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Math Help - Integration by parts with substitution

  1. #1
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    Integration by parts with substitution

    Integration by parts I understand, but part of the problems for this section has instructions to "First make a substitution and then use integration by parts to evaluate the integral". The book itself doesn't even mention this in the section. I have the answers, but it's not really helping me understand what's going on or why.

    example:
    \int{cos\sqrt{x}dx}

    The answer says to substitute for \sqrt{x}, so
    u=x^\frac{1}{2}.
    Thus
    du=\frac{1}{2}x^\frac{-1}{2} = \frac{1}{2\sqrt{x}} = \frac{1}{2y}

    Switching in the y is a bit of a stretch. I understand it, but I'm not sure I understand why. The book then shows to substitute all this back into the original problem to get

    \int{cosy(2ydy)}

    I don't understand this at all... how'd we get from  dx = \frac{1}{2y}dy to cosy(2ydy)? From there, it's just integration by parts, and I understand the process. It's only the substitution part that's got me baffled.

    If someone is able to explain the how and why of that, I'd be much appreciative.
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  2. #2
    MHF Contributor Siron's Avatar
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    Re: Integration by parts with substitution

    If you have:
    \int \cos\left(\sqrt{x}\right)dx
    Let \sqrt{x}=t \Rightarrow \frac{dx}{2\sqrt{x}}=dt \Leftrightarrow dx=2tdt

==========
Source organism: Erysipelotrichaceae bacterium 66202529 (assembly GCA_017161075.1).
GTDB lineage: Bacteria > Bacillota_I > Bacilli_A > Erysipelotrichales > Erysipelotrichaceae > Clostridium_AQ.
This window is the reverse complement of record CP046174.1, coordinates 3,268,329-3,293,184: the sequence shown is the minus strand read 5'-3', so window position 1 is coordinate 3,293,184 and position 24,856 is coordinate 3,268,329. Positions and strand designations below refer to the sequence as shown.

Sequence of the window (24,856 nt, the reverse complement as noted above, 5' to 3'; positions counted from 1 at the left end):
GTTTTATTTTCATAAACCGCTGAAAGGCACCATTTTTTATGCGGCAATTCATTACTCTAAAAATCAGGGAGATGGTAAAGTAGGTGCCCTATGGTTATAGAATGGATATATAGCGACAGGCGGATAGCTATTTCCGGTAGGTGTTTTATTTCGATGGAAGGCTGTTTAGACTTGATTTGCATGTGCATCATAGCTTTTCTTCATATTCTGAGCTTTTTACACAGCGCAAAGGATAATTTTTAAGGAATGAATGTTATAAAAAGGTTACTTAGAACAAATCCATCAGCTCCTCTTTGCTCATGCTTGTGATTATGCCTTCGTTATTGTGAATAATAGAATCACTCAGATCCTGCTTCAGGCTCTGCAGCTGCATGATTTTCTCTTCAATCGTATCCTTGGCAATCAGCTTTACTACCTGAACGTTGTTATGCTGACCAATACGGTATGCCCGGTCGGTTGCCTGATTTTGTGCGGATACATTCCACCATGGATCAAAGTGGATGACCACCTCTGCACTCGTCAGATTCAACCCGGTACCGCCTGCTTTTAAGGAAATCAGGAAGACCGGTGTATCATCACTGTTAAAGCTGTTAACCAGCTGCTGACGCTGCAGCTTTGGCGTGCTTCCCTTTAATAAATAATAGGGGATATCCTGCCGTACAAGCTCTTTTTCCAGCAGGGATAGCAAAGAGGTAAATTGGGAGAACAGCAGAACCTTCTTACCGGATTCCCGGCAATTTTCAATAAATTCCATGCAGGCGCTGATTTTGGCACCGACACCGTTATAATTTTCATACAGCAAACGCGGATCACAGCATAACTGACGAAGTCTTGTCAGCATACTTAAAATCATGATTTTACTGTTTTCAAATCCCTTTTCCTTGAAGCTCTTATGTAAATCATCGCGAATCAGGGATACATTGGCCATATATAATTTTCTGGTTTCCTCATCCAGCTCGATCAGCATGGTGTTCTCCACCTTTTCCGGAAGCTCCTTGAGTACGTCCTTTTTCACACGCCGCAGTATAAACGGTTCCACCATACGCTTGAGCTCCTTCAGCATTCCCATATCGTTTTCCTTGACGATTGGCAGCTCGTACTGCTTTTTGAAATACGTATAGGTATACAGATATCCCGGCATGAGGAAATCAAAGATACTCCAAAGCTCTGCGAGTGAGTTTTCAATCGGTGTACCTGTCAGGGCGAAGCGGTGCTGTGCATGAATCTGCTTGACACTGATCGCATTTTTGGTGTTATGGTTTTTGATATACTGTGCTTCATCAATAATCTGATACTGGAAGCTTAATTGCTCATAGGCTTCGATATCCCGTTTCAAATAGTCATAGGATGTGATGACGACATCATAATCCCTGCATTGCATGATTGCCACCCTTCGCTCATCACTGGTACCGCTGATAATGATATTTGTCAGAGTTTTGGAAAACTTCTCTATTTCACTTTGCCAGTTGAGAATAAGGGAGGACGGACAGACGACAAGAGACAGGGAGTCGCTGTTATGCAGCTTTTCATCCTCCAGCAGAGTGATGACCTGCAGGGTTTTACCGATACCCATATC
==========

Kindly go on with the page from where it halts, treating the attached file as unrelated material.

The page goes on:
So the integral can be written as:
    \int \cos(t)2tdt

    Note:
    If you use the variable u then it's confusing to suddenly use the variable y so stay with one variable.
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  3. #3
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    Re: Integration by parts with substitution

    Quote Originally Posted by satis View Post
    Integration by parts I understand, but part of the problems for this section has instructions to "First make a substitution and then use integration by parts to evaluate the integral". The book itself doesn't even mention this in the section. I have the answers, but it's not really helping me understand what's going on or why.

    example:
    \int{cos\sqrt{x}dx}

    The answer says to substitute for \sqrt{x}, so
    u=x^\frac{1}{2}.
    Thus
    du=\frac{1}{2}x^\frac{-1}{2} = \frac{1}{2\sqrt{x}} = \frac{1}{2y}
    This is completely wrong because you forgot the "dx" when you differentiated. You should have
    du= \frac{1}{2}x^{\frac{-1}{2}}dx
    from that, 2x^{\frac{1}{2}}du= dx or 2udu= dx.

    Switching in the y is a bit of a stretch. I understand it, but I'm not sure I understand why. The book then shows to substitute all this back into the original problem to get

    \int{cosy(2ydy)}

    I don't understand this at all... how'd we get from  dx = \frac{1}{2y}dy to cosy(2ydy)? From there, it's just integration by parts, and I understand the process. It's only the substitution part that's got me baffled.

    If someone is able to explain the how and why of that, I'd be much appreciative.
    Follow Math Help Forum on Facebook and Google+

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